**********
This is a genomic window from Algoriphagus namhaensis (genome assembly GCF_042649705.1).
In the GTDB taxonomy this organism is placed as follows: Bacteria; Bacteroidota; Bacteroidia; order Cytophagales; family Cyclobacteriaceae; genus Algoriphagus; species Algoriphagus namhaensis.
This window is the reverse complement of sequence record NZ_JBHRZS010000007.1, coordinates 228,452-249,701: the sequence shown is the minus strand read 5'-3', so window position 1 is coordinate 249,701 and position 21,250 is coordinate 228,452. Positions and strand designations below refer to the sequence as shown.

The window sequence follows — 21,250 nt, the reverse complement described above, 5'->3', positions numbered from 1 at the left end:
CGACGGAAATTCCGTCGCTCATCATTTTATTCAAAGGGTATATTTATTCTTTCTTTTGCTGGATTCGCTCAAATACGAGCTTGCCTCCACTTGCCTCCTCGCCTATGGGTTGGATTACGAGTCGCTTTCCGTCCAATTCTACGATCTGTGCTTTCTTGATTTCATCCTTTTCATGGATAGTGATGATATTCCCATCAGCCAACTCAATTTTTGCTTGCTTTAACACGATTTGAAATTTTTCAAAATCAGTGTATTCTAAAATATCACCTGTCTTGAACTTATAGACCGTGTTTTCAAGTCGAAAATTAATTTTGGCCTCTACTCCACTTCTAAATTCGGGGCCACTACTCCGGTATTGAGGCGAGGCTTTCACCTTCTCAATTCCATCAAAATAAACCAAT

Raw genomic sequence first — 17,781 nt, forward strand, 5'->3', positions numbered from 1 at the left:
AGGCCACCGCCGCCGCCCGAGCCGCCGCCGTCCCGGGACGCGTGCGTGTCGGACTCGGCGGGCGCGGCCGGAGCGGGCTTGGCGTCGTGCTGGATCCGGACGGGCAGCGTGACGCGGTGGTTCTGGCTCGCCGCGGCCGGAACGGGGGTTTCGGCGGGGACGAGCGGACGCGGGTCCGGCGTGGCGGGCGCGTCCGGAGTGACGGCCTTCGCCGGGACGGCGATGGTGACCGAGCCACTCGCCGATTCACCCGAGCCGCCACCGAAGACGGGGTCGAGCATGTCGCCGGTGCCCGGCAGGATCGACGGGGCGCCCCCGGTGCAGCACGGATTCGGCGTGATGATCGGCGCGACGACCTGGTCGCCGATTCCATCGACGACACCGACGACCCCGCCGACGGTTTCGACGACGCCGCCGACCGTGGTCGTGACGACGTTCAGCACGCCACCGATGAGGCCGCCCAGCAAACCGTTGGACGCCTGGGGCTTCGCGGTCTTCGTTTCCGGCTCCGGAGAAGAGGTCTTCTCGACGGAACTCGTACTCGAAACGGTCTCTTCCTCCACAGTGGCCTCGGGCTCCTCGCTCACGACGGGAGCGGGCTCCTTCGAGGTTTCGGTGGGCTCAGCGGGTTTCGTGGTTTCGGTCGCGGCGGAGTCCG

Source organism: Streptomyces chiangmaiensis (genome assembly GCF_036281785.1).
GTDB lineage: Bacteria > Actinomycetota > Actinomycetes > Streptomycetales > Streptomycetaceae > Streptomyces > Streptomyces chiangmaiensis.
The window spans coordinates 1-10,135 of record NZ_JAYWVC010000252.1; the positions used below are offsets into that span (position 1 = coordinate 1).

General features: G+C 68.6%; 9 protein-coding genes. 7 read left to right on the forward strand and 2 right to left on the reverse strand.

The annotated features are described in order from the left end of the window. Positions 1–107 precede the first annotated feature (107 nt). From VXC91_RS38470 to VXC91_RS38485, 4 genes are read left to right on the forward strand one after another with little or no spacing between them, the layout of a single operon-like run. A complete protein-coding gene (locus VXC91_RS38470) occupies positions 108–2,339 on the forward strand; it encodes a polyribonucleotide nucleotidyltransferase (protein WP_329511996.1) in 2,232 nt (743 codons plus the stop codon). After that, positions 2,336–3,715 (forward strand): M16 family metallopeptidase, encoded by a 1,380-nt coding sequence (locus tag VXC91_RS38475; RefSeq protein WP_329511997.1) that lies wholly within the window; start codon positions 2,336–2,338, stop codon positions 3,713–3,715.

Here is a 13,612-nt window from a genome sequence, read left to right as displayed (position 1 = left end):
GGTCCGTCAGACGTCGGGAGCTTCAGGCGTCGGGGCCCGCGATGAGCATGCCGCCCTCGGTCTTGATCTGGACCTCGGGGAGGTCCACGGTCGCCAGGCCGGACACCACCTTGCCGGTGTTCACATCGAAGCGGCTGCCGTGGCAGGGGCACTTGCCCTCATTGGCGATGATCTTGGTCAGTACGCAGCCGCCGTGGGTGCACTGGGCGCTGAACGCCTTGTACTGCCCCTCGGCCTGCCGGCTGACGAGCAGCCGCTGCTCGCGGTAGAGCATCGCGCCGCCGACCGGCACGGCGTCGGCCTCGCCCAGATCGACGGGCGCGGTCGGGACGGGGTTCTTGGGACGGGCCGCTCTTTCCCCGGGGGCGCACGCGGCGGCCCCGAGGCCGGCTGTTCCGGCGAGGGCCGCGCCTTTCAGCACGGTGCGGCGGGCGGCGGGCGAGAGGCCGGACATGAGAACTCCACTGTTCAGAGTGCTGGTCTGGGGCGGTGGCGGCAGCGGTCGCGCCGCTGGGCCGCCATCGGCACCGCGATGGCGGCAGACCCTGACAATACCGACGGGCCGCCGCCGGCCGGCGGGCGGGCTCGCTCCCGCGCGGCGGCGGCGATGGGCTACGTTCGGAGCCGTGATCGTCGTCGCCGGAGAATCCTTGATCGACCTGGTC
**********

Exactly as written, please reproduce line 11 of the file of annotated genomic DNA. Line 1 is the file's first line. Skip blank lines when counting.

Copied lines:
General features: G+C 68.6%; 9 protein-coding genes. 7 read left to right on the forward strand and 2 right to left on the reverse strand.